Politics

Opposing Health Funding For A Million Arizonans, Pearce Compares Health Care To High-Priced Fashion Items

As soon as Republicans swept into power in both Congress and state legislatures across the country, many of them began advocating for spending cuts they claim are intended to rein in state and federal deficits. Some of these more radical state Republicans have even pushed for their states to reject federal money for crucial programs, with Gov. Rick Perry (TX) advocating for letting states opt-out of Social Security and numerous Texas lawmakers considering pulling the state out of the Medicaid program, something the right-wing Heritage Foundation supports.

Now, Arizona state senator Russell Pearce (R), who has just been elected the president of the state senate, has launched a push to reject federal funding for the state’s Medicaid program, known as the Arizona Health Care Cost Containment System (AHCCCS). Pearce wants the state to turn down $7 billion in federal funding that would help keep AHCCCS afloat. When asked what the more than one million Arizonans who rely on AHCCCS for care would do, Pearce told a reporter that “church, community, families got to provide.”

Yesterday, Pearce appeared on a local news show to field questions about the agenda he plans to enact as Senate President. At one point, host Brahm Resnik probed Pearce’s proposal to reject the federal health care funding and asked him if the more than one million people who rely on the program will just have to “fend for themselves” if AHCCCS doesn’t get the federal money it needs to survive. Pearce responded that the issue needs to be “put in context,” and compared funding health care to an unwise, broke shopper going to the fashion merchandise chain Dillard’s and buying clothes. Resnik later asked Pearce what the “future” will be of the million people on the program if it no longer has the funds to operate, and Pearce dryly responded, “They’ll probably be okay,” and suggested that they may move the program towards privatization, adding co-pays and premiums:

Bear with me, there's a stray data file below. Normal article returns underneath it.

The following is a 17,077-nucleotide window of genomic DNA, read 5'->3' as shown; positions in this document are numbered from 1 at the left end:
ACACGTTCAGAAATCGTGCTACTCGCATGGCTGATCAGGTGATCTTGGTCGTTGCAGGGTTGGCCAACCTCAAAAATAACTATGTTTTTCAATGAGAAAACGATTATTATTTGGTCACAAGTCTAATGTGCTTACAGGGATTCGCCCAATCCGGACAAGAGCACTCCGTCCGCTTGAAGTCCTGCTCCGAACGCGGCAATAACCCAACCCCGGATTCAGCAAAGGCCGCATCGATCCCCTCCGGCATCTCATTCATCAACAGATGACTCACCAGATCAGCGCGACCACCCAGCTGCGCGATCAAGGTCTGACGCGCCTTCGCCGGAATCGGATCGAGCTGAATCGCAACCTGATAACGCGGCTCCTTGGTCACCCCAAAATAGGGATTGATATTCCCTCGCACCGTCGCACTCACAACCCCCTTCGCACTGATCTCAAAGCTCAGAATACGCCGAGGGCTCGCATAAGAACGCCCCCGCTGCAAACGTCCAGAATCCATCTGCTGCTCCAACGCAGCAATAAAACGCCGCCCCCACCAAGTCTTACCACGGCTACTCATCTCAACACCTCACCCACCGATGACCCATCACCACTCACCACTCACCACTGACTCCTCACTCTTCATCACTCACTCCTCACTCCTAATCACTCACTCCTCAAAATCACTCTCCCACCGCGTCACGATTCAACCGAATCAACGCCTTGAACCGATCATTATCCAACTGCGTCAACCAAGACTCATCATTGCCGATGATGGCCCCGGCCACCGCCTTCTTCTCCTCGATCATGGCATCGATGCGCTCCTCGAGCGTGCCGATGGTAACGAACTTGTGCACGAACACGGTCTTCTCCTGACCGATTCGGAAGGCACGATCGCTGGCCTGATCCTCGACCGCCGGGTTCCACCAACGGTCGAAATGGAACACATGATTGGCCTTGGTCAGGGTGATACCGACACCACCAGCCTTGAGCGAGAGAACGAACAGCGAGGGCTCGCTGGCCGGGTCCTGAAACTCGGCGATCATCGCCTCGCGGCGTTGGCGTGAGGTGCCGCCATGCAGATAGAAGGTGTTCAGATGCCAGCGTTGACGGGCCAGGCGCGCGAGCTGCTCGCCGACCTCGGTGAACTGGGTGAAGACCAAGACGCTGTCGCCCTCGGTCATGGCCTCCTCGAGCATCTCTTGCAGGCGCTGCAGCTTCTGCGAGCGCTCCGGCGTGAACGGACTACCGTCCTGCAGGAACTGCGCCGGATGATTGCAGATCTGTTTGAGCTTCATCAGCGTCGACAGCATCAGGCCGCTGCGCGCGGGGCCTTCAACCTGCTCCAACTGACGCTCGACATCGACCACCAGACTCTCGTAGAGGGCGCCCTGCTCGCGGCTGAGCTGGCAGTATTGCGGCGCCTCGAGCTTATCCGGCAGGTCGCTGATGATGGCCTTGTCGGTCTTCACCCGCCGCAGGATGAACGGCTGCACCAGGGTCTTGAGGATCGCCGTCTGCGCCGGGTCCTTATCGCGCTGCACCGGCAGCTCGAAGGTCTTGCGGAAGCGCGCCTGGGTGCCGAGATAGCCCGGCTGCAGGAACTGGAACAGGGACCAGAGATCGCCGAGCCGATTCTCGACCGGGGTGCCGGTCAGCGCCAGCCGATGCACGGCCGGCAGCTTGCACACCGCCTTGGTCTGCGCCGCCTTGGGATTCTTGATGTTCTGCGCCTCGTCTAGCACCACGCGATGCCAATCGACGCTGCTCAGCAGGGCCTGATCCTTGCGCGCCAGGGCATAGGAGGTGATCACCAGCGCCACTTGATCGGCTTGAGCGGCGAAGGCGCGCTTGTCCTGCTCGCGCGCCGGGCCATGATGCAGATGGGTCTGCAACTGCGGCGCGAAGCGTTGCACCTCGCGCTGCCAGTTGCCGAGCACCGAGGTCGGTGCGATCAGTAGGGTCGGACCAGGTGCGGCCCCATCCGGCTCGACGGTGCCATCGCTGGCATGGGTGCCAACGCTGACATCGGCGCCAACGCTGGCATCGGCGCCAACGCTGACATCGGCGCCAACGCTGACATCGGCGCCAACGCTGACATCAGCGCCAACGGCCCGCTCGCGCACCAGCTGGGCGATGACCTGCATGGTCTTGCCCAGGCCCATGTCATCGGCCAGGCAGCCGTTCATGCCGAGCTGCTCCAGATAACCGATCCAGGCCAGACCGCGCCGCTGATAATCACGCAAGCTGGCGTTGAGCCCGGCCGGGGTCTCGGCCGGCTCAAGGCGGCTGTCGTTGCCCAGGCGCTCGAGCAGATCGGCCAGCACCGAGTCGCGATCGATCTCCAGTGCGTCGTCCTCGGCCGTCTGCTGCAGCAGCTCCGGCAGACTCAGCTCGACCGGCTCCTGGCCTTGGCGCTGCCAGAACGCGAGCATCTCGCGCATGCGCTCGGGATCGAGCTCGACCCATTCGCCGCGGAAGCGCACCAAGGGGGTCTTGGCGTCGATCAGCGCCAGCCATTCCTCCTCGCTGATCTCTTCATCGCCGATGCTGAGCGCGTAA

RESNIK: Let’s turn to the budget now. You told Howard Fisher of Capitol News Services last week you are prepared to let the Feds keep billions of dollars they provide for the state access program. You said, quote, “If we’re saving (state) money the fact that we lose some federal money means nothing. … Church, community, families got to provide.” So are you saying that you’re willing to let the 1 million people who get health care from the state through access just fend for themselves?

PEARCE: What I’m saying is you sometimes can’t afford to take the federal money

RESNIK: Are you saying —

PEARCE: Things need to be put in context. Hang on. It’s like going to Dillard’s, you don’t have any money, but it’s a great sale. So I’m gonna buy it, but I have no money. The federal money comes with strings. One of the great challenges we have this session will be to work around some of the stimulus money we took to tie our hands. […]

RESNIK: So you are willing to say no to those billions of dollars?

PEARCE: I don’t think we’ll take the money. […]

RESNIK: And the one million people on access, what’s their future?

PEARCE: They’ll probably be okay.

RESNIK: Okay, how?

PEARCE: […] It’s time to cut the fat and trim government.

RESNIK: Next June when the budget is done will there be an access program, a state insurance program for a million people?

PEARCE: We’re not gonna eliminate it, we’re gonna fix it. There’s gonna be co-pays, premiums, we’re gonna fix it.

Watch it:

One in five Arizonans is now utilizing AHCCCS. Due to the recession, the program has already been drastically scaled back, with as many as 18,000 Arizonan children cut from KidsCare– the division set up to care for juveniles — this past year alone. Without the federal funding, there is little hope that AHCCCS will be able to continue to serve Arizonans. Pearce is putting the health of more than a million people on the line with his ideological crusade against the federal government, and denying people health care is not the same as denying them designer goods from fashion retail stores.